Let me give you an example. Which of the following pages would you be more likely to read and comprehend?

Page A

Page B


I rest my case.

(Fun fact, both images are from the FFIEC Retail Payment Systems booklet. Page A contains text written in 2004. Page B contains text written in 2016. Most of the booklets published since 2016 look more like Page B, so major kudos to the FFIEC for trying to make guidance more readable!) 

We know people's attention spans are short and walls of text are difficult to process. This is part of the reason why we break each of Tandem's information security policies into multiple sections. Some sections you'll find in our policies include the Policy Statement, Commentary, Implementation, Related Policies, Responsibility, Review Items, and more. 

By splitting a policy into several sections, you can make it easier for your readers, which ultimately benefits both you and them. When a policy is readable, this makes it more likely to be read, and easier to update and maintain over time.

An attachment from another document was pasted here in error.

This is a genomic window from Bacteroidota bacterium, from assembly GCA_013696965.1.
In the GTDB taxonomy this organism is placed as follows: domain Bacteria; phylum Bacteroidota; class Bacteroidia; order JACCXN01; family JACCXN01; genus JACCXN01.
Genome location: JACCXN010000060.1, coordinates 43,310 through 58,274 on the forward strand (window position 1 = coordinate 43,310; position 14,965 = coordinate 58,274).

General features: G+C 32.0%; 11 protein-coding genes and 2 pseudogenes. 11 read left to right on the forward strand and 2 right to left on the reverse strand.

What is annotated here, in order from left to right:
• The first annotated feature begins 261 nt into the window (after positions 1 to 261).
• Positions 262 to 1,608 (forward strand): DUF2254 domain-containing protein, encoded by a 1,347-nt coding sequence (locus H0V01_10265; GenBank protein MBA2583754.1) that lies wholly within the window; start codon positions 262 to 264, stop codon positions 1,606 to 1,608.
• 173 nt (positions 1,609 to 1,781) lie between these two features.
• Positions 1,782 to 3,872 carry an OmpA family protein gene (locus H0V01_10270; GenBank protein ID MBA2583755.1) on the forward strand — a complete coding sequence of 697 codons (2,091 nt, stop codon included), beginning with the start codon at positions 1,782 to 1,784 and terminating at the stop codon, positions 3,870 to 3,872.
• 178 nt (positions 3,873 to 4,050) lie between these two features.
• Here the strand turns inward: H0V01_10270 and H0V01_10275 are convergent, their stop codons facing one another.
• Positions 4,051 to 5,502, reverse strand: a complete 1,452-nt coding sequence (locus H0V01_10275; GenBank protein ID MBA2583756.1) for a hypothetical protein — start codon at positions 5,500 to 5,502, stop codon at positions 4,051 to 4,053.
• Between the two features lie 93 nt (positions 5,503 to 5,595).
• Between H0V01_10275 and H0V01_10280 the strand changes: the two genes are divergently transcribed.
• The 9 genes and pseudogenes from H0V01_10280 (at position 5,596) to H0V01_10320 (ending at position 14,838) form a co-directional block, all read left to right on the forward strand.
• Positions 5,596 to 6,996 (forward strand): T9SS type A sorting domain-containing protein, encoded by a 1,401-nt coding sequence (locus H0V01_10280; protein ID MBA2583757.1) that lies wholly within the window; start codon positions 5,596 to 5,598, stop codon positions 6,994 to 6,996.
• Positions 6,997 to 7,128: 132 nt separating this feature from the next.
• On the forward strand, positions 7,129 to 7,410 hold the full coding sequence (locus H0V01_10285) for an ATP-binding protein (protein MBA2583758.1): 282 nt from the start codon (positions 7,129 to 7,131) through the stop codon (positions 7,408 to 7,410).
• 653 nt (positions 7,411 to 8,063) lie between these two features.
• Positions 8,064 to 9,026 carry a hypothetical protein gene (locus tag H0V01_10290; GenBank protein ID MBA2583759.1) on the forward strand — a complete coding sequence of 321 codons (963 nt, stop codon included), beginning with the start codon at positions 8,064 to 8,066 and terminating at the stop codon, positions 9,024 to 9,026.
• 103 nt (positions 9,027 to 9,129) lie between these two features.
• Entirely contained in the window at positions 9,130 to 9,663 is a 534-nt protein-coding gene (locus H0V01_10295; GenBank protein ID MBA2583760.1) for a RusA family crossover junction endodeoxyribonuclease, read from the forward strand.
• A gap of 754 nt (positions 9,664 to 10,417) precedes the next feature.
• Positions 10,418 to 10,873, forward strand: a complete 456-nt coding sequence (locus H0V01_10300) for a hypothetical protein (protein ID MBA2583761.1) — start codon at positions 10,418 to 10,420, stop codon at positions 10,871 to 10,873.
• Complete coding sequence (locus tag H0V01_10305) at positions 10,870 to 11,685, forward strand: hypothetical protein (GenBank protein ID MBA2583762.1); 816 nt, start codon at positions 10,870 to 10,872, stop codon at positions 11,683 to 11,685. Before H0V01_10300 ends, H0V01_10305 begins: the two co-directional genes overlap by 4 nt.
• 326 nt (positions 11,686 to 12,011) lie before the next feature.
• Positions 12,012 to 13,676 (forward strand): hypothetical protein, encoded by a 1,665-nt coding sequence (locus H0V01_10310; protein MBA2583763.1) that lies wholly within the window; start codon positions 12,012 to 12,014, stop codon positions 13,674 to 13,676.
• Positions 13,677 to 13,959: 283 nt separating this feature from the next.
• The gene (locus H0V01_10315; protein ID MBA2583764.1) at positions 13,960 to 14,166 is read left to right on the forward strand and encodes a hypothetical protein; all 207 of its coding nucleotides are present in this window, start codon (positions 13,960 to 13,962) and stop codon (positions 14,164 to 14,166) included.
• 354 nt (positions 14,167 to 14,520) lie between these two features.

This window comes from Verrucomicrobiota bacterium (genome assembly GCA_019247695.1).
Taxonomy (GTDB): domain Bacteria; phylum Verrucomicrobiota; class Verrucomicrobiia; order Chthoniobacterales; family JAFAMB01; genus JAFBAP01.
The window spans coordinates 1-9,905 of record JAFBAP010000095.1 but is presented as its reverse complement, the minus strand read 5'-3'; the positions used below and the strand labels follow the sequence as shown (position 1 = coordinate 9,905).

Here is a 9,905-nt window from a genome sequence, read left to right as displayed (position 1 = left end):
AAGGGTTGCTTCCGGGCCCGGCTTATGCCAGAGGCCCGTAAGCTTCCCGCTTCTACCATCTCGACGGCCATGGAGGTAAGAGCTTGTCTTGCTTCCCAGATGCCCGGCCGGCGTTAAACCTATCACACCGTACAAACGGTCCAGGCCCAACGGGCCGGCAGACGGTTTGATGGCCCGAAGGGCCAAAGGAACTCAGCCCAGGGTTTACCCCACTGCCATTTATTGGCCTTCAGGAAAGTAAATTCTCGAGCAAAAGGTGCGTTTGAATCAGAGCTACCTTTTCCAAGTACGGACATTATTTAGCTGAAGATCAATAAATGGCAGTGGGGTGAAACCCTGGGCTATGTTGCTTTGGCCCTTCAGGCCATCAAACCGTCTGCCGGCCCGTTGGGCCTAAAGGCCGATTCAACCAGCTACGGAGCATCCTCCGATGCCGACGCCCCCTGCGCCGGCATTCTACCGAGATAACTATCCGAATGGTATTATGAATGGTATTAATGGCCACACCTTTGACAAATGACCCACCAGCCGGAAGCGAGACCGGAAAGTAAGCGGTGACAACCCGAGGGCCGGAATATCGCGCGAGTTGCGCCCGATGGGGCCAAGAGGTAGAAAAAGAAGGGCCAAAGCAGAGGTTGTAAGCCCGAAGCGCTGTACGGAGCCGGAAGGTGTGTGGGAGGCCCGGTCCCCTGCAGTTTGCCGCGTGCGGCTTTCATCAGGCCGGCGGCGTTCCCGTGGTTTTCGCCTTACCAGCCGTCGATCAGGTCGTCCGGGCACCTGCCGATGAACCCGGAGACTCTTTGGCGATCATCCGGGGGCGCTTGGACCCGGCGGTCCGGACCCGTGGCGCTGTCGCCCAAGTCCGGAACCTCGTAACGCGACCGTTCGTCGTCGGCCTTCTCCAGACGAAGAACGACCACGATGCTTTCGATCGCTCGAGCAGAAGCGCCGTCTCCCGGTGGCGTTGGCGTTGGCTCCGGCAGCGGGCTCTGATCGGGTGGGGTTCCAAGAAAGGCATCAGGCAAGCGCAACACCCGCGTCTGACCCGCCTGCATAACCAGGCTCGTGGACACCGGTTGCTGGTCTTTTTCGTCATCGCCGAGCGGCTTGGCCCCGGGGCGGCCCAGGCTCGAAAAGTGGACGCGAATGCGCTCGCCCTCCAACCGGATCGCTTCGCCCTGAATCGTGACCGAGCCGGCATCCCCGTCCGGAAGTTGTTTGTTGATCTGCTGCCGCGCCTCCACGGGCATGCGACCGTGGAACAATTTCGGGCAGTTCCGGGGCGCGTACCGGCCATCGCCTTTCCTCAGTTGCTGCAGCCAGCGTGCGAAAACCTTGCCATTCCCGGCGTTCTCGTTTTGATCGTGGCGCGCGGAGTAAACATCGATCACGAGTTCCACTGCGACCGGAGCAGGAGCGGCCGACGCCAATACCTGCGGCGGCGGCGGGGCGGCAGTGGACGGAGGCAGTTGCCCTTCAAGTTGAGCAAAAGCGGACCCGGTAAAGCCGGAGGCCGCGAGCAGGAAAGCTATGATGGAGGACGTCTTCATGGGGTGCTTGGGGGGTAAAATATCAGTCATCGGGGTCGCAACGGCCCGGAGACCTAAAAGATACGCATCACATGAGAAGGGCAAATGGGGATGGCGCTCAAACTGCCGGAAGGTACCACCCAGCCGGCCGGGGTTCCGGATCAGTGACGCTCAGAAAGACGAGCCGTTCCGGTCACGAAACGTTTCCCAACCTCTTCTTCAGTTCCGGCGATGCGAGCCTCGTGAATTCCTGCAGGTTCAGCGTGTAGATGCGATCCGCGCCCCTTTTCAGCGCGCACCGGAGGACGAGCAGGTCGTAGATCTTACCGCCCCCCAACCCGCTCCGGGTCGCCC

Tip #4: Look to the Experts

I don't know about you, but for me, one of the most difficult parts of any writing project is putting the first paragraph on the page. What do I want to say? What tone should I approach this with? How can I make this most valuable to the reader? Why am I here? It is very difficult to start from scratch, so my best advice to you when it comes to writing a policy:

Don't start from scratch.

There are some excellent guidance documents, standards, and frameworks already out there which are designed to give you an idea of the things you need to do to protect your organization. As a result, they would be great topics to consider using as the foundation of your policies. Here is my default "go-to" list:

When it comes to writing information security policies, these are a million and one agencies providing recommendations about how to secure your organization. The trick is knowing how to find it.

If you're having a hard time knowing where to begin, pull out your favorite search engine and type this magical string of characters:

[Topic] site:".gov"

For example, if you were going to write a policy about securing video conferencing tools, you could type:

Video Conferencing site:".gov"

What this tells the search engine is that you want to see any and all resources on the topic of video conferencing from government websites. Wouldn't you know it? You'll often find exactly what you hoped to see. (And if you don't, you can always refine your search terms a bit.)